Restricted Stock Plan Rules & Guidance – Paul Gaulkin CPA

wall with ticker for stocksStock or other property that is transferred to a taxpayer by an employer as compensation for services rendered and that same stock is subject to certain restrictions that affect its value, the stock is considered restricted and is governed by the rules contained in Code Section 83.

As a general rule, the value of any property transferred in connection with services provided by the taxpayer is taxable as compensation, whether the property is goods, common stock, a partnership interest, or any other type of property. An exception to this rule is given to unsecured, unfunded promises to pay in which may or may not happen.

Property Substantially Vested

The property that is received by a taxpayer is taxable whenever the right to it is substantially vested. This means that the property must be either transferable or not subject to a substantial risk of forfeiture in order for it to be taxable under this rule.

The general rule is that compensation results if property is transferred in connection with services rendered. It is irrelevant whether:

1. Services are conduced as an employee or independent contractor
2. The property was transferred by the employer or another person
3. The property was transferred to the compensated person or to anyone else

If the property is sold before it is substantially vested, ordinary income results in the amount of the proceeds. But if the property is forfeited before it is substantially vested, no tax loss is incurred. If the property is forfeited after it is substantially bested and the value was reported as compensation, an ordinary loss with be allowed.

Property Not Substantially Vested

If property transferred in connection with services rendered has not substantially vested (subject to a substantial risk of forfeiture) a taxpayer may use Code Section 83(b) election to include the current fair market value of the property in gross income.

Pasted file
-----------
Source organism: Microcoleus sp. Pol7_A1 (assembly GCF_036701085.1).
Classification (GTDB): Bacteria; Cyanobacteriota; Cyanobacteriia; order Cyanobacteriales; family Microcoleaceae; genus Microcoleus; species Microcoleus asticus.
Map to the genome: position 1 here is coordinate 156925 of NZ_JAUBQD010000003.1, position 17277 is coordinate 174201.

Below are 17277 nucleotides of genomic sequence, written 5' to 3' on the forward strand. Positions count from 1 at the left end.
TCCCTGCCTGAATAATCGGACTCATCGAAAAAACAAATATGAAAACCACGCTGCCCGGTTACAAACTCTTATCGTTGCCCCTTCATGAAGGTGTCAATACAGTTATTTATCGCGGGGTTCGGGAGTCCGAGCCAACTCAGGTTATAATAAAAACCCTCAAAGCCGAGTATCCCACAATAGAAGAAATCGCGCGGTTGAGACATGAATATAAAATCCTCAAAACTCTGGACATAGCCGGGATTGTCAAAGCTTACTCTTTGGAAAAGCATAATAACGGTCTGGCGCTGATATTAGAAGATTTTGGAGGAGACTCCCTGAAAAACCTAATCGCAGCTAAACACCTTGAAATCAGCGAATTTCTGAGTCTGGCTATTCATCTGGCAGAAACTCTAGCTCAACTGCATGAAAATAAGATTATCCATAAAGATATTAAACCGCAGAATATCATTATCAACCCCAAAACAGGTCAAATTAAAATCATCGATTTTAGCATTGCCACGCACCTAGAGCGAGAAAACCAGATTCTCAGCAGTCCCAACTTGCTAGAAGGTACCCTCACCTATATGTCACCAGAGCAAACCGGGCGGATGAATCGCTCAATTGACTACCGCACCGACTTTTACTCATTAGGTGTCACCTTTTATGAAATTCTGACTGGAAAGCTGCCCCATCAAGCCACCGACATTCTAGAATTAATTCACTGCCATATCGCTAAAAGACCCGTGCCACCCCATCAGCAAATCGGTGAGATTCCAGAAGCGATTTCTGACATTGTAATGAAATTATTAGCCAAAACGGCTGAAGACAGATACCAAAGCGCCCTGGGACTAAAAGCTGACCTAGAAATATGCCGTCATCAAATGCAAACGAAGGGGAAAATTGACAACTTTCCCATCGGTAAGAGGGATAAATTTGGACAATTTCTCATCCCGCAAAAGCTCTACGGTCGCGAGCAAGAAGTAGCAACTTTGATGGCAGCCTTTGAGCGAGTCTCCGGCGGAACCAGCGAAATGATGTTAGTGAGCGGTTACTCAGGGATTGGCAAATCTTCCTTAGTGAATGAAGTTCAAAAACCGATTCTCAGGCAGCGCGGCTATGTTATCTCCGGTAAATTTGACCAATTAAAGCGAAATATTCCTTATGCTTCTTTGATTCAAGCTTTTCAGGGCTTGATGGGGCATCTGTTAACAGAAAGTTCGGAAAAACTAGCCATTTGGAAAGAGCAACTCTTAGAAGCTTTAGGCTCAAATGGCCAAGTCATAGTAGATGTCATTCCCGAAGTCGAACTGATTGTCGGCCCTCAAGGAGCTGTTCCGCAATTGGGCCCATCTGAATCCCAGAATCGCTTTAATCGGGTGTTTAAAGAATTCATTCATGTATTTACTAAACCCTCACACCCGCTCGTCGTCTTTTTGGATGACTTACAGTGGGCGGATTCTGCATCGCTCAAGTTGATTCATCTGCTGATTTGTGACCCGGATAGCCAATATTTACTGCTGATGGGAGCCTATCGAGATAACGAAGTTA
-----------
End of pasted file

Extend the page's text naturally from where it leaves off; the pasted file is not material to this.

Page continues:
There are two main advantages of making the election, they include:

1. Any future appreciation will qualify as a capital gain, which may include being taxed at rates lower than ordinary income

2. The appreciation between the date of transfer and the date of substantial vesting is not taxed until the eventual disposition of the property in a taxable sale or exchange.

The main disadvantage of making the Section 83(b) election include the early declaration of tax that must be paid out by the taxpayer. Another disadvantage includes the inavailability of a loss deduction should the property be forfeited before it becomes substantially vested.

Substantial Risk of Forfeiture

A substantial risk of forfeiture exists if a person’s rights to full enjoyment of such property are conditioned upon the future performance of substantial services by an individual.

The follow are a few examples of substantial risk of forfeiture:

1. The property must be returned unless the revenue successful goes up
2. Substantial services must be contributed
3. The successful completion of taking a company public

There can be many more examples that will qualify; these listed above are just a few of the main ones that are allowed by the IRS.

About Paul Gaulkin CPA

Paul Gaulkin is a Certified Public Accountant and enrolled with the U.S. Treasury to practice before the IRS. Mr. Gaulkin possesses unique technical knowledge in the process of securing relief for taxpayers nationwide with IRS and State tax problems. With an accounting degree from Florida International University, he is able to transform complex tax and accounting problems into easy to understand solutions.


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